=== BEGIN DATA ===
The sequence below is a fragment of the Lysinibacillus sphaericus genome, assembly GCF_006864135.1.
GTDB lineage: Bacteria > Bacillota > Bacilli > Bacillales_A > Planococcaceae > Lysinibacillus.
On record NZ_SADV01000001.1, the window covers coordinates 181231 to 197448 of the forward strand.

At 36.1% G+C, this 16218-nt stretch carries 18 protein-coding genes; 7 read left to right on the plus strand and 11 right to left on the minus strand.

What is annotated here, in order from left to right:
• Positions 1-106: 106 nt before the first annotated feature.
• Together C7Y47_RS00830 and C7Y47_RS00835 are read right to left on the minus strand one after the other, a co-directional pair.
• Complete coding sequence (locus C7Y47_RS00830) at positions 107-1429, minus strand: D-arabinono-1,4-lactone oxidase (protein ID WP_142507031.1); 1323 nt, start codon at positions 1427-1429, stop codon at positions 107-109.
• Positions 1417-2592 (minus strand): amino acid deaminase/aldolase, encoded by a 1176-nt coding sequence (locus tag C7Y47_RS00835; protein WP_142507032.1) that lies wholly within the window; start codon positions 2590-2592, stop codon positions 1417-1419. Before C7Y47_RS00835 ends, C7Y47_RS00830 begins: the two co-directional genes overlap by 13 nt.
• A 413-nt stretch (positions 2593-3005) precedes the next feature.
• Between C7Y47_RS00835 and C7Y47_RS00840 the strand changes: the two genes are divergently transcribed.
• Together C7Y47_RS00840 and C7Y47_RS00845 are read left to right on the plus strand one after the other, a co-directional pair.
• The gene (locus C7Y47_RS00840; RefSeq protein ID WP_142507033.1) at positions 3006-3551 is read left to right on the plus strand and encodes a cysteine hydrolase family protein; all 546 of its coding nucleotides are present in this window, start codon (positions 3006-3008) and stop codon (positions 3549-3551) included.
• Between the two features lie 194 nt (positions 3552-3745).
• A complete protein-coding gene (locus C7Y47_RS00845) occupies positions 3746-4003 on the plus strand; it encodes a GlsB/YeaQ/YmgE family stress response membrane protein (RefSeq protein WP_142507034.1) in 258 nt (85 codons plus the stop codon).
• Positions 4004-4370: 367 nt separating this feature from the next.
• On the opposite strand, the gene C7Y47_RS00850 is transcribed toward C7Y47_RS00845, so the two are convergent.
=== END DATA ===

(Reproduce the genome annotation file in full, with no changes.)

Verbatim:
The sequence below is a fragment of the Lysinibacillus sphaericus genome, assembly GCF_006864135.1.
GTDB lineage: Bacteria > Bacillota > Bacilli > Bacillales_A > Planococcaceae > Lysinibacillus.
On record NZ_SADV01000001.1, the window covers coordinates 181231 to 197448 of the forward strand.

At 36.1% G+C, this 16218-nt stretch carries 18 protein-coding genes; 7 read left to right on the plus strand and 11 right to left on the minus strand.

What is annotated here, in order from left to right:
• Positions 1-106: 106 nt before the first annotated feature.
• Together C7Y47_RS00830 and C7Y47_RS00835 are read right to left on the minus strand one after the other, a co-directional pair.
• Complete coding sequence (locus C7Y47_RS00830) at positions 107-1429, minus strand: D-arabinono-1,4-lactone oxidase (protein ID WP_142507031.1); 1323 nt, start codon at positions 1427-1429, stop codon at positions 107-109.
• Positions 1417-2592 (minus strand): amino acid deaminase/aldolase, encoded by a 1176-nt coding sequence (locus tag C7Y47_RS00835; protein WP_142507032.1) that lies wholly within the window; start codon positions 2590-2592, stop codon positions 1417-1419. Before C7Y47_RS00835 ends, C7Y47_RS00830 begins: the two co-directional genes overlap by 13 nt.
• A 413-nt stretch (positions 2593-3005) precedes the next feature.
• Between C7Y47_RS00835 and C7Y47_RS00840 the strand changes: the two genes are divergently transcribed.
• Together C7Y47_RS00840 and C7Y47_RS00845 are read left to right on the plus strand one after the other, a co-directional pair.
• The gene (locus C7Y47_RS00840; RefSeq protein ID WP_142507033.1) at positions 3006-3551 is read left to right on the plus strand and encodes a cysteine hydrolase family protein; all 546 of its coding nucleotides are present in this window, start codon (positions 3006-3008) and stop codon (positions 3549-3551) included.
• Between the two features lie 194 nt (positions 3552-3745).
• A complete protein-coding gene (locus C7Y47_RS00845) occupies positions 3746-4003 on the plus strand; it encodes a GlsB/YeaQ/YmgE family stress response membrane protein (RefSeq protein WP_142507034.1) in 258 nt (85 codons plus the stop codon).
• Positions 4004-4370: 367 nt separating this feature from the next.
• On the opposite strand, the gene C7Y47_RS00850 is transcribed toward C7Y47_RS00845, so the two are convergent.